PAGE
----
Den dobbelte fordrejning: begrebet fetichisme i kritikken af den politiske økonomi

Translated title of the contribution: The Double Inversion - The Concept of Fetishism in the Critique of Political Economy

Research output: Contribution to journalJournal articleResearchpeer-review

Abstract

Karl Marx’s critical analysis of ‘the secret of the fetishism of commodities’ – according to which the universal domination of the commodity form makes social relations appear in the form of relations between things – is today widely regarded as a central element of the critique of political economy. The concept of fetishism was generally neglected until in the 1920’s, and the debates around this concept did not really take off until the 1960’s. Since then, there have essentially been two predominant interpretations of Marx’s concept of fetishism: on the one hand those who regards fetishism as an ideological phenomenon, as something that has to do with the way in which social reality is represented for and in the social agents. On the other hand there are those who insists that fetishism refers to a certain displacement or inversion at the level of social practice itself, and not its ideological representation. In this article, I review these conflicting readings in the light of a close reading of Marx’s use of the term fetish(ism) in all of his writings from the Grundrisse (1857) onwards. I argue that Marx used this term to refer to an ideological phenomenon, and that he was right in doing so. I also point out that this does not entail subscribing to a naïve view of ideology as false consciousness or class manipulation that can be abolished by enlightenment and criticism
Original languageDanish
JournalSlagmark
Issue number77
ISSN0108-8084
Publication statusPublished - 2018

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Inversion
Political Economy
Fetishism
Commodities
1920s
Close Reading
Domination
Karl Marx
Social Relations
Ideology
Manipulation
Social Reality
Consciousness
Fetish
Criticism
Critical Analysis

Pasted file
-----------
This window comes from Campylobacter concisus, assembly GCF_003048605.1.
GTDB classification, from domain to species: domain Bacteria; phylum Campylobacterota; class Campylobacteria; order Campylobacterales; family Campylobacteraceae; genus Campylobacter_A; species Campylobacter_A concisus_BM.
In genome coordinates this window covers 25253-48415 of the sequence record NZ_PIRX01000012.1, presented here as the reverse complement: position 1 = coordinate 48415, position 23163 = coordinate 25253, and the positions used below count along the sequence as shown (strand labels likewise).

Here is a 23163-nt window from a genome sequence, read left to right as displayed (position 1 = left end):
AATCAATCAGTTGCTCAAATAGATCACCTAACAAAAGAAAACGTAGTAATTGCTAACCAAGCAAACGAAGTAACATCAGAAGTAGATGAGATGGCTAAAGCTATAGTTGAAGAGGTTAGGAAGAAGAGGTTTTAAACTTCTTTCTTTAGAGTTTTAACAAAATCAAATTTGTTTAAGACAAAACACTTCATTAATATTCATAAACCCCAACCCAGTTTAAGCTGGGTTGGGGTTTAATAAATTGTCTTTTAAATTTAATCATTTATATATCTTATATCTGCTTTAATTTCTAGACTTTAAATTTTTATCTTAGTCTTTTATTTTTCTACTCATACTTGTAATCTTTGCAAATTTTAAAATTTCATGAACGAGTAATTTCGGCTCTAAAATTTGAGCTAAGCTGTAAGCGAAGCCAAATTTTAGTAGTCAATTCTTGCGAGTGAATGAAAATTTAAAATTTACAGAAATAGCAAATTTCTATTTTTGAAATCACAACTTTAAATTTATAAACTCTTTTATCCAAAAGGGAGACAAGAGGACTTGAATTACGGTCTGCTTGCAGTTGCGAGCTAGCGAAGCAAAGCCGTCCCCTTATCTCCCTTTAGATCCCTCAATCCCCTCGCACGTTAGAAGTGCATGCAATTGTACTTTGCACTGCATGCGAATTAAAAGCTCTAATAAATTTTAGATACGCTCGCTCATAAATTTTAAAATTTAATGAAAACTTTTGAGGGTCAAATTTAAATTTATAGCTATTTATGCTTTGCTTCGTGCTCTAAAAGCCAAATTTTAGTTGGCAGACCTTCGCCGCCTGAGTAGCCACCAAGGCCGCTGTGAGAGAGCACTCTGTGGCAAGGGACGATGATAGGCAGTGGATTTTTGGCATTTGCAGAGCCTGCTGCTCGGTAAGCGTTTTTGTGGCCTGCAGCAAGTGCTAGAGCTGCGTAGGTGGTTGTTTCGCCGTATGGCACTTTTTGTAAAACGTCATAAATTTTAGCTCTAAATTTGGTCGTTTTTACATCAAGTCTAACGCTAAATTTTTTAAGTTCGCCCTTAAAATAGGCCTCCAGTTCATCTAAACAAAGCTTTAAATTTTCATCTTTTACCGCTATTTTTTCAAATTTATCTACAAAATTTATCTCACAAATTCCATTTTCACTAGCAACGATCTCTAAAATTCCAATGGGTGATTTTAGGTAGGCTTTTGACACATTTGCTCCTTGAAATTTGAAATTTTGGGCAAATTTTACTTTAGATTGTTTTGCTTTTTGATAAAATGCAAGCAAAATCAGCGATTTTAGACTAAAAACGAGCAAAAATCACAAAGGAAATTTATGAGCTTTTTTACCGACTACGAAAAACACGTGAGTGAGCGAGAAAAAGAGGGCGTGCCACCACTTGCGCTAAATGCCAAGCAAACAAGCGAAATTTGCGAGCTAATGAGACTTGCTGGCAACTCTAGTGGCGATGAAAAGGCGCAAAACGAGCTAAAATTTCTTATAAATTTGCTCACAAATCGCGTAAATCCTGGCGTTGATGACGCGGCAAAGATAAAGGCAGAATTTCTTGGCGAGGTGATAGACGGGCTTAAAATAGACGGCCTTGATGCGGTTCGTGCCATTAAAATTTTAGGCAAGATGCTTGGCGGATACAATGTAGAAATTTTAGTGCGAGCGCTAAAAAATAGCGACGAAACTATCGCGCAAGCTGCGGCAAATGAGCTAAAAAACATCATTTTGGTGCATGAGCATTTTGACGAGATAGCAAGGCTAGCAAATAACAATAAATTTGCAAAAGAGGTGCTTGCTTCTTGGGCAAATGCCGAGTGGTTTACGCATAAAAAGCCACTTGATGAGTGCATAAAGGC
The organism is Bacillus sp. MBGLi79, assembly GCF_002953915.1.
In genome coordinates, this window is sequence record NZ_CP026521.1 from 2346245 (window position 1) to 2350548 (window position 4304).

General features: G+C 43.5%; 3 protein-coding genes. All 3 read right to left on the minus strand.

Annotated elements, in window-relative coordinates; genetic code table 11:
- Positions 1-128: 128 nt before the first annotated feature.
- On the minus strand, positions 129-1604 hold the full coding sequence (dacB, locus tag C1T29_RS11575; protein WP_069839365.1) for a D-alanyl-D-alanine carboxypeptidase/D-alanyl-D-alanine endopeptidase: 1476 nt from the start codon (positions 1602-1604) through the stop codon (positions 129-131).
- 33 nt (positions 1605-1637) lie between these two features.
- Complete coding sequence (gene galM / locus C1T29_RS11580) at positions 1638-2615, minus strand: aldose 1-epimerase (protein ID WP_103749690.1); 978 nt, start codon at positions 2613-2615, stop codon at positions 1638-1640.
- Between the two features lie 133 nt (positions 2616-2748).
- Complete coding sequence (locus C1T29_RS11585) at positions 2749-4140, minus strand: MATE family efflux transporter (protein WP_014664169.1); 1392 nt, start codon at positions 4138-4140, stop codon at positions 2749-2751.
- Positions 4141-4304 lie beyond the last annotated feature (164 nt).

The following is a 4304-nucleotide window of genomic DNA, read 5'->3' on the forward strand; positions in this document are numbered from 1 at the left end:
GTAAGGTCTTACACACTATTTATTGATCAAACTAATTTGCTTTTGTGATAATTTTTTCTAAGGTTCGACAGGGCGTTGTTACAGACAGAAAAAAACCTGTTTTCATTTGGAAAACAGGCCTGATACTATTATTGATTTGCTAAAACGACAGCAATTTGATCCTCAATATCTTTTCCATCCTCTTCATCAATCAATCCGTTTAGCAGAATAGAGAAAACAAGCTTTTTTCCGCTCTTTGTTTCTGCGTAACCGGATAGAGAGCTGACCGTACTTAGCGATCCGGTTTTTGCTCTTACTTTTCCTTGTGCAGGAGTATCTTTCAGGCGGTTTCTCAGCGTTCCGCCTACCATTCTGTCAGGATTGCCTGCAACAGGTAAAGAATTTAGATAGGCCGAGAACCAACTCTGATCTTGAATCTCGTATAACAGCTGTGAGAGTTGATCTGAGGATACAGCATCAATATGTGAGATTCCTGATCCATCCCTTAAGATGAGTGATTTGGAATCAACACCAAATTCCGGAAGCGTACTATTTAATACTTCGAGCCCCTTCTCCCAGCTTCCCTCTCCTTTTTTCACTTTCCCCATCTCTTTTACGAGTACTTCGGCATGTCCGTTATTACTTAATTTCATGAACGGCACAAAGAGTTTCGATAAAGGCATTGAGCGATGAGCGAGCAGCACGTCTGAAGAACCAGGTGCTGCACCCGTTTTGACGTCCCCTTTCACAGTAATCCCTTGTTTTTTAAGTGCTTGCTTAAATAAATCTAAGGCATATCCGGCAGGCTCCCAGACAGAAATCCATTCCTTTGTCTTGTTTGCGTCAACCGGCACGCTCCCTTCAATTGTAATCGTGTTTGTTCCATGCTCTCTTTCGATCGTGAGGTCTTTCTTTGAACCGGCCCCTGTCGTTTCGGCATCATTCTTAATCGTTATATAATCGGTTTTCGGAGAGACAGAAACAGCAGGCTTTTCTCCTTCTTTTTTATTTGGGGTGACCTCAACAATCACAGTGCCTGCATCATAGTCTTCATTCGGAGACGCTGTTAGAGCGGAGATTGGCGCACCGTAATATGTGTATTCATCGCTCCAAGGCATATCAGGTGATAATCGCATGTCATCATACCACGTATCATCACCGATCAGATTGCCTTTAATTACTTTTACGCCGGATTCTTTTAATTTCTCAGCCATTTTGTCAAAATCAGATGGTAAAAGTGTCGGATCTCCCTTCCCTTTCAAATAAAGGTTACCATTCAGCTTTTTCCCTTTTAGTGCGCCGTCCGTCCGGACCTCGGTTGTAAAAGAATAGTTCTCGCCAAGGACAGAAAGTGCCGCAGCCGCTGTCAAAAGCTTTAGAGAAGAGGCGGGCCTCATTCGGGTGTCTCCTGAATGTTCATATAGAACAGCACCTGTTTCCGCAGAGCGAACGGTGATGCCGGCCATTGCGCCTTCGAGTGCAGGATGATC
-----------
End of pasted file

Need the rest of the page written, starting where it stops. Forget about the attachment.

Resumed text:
1960s
Enlightenment
Nave
Social Practice

Cite this

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title = "Den dobbelte fordrejning: begrebet fetichisme i kritikken af den politiske {\o}konomi",
abstract = "Karl Marx’s critical analysis of ‘the secret of the fetishism of commodities’ – according to which the universal domination of the commodity form makes social relations appear in the form of relations between things – is today widely regarded as a central element of the critique of political economy. The concept of fetishism was generally neglected until in the 1920’s, and the debates around this concept did not really take off until the 1960’s. Since then, there have essentially been two predominant interpretations of Marx’s concept of fetishism: on the one hand those who regards fetishism as an ideological phenomenon, as something that has to do with the way in which social reality is represented for and in the social agents. On the other hand there are those who insists that fetishism refers to a certain displacement or inversion at the level of social practice itself, and not its ideological representation. In this article, I review these conflicting readings in the light of a close reading of Marx’s use of the term fetish(ism) in all of his writings from the Grundrisse (1857) onwards. I argue that Marx used this term to refer to an ideological phenomenon, and that he was right in doing so. I also point out that this does not entail subscribing to a na{\"i}ve view of ideology as false consciousness or class manipulation that can be abolished by enlightenment and criticism",
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year = "2018",
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journal = "Slagmark",
issn = "0108-8084",
publisher = "Aarhus Universitet Institut for Filosofi og Idehistorie. Afdeling for Idehistorie",
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}

Den dobbelte fordrejning: begrebet fetichisme i kritikken af den politiske økonomi. / Mau, Søren Mads.

In: Slagmark, No. 77, 2018.

Research output: Contribution to journalJournal articleResearchpeer-review

TY - JOUR

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AB - Karl Marx’s critical analysis of ‘the secret of the fetishism of commodities’ – according to which the universal domination of the commodity form makes social relations appear in the form of relations between things – is today widely regarded as a central element of the critique of political economy. The concept of fetishism was generally neglected until in the 1920’s, and the debates around this concept did not really take off until the 1960’s. Since then, there have essentially been two predominant interpretations of Marx’s concept of fetishism: on the one hand those who regards fetishism as an ideological phenomenon, as something that has to do with the way in which social reality is represented for and in the social agents. On the other hand there are those who insists that fetishism refers to a certain displacement or inversion at the level of social practice itself, and not its ideological representation. In this article, I review these conflicting readings in the light of a close reading of Marx’s use of the term fetish(ism) in all of his writings from the Grundrisse (1857) onwards. I argue that Marx used this term to refer to an ideological phenomenon, and that he was right in doing so. I also point out that this does not entail subscribing to a naïve view of ideology as false consciousness or class manipulation that can be abolished by enlightenment and criticism

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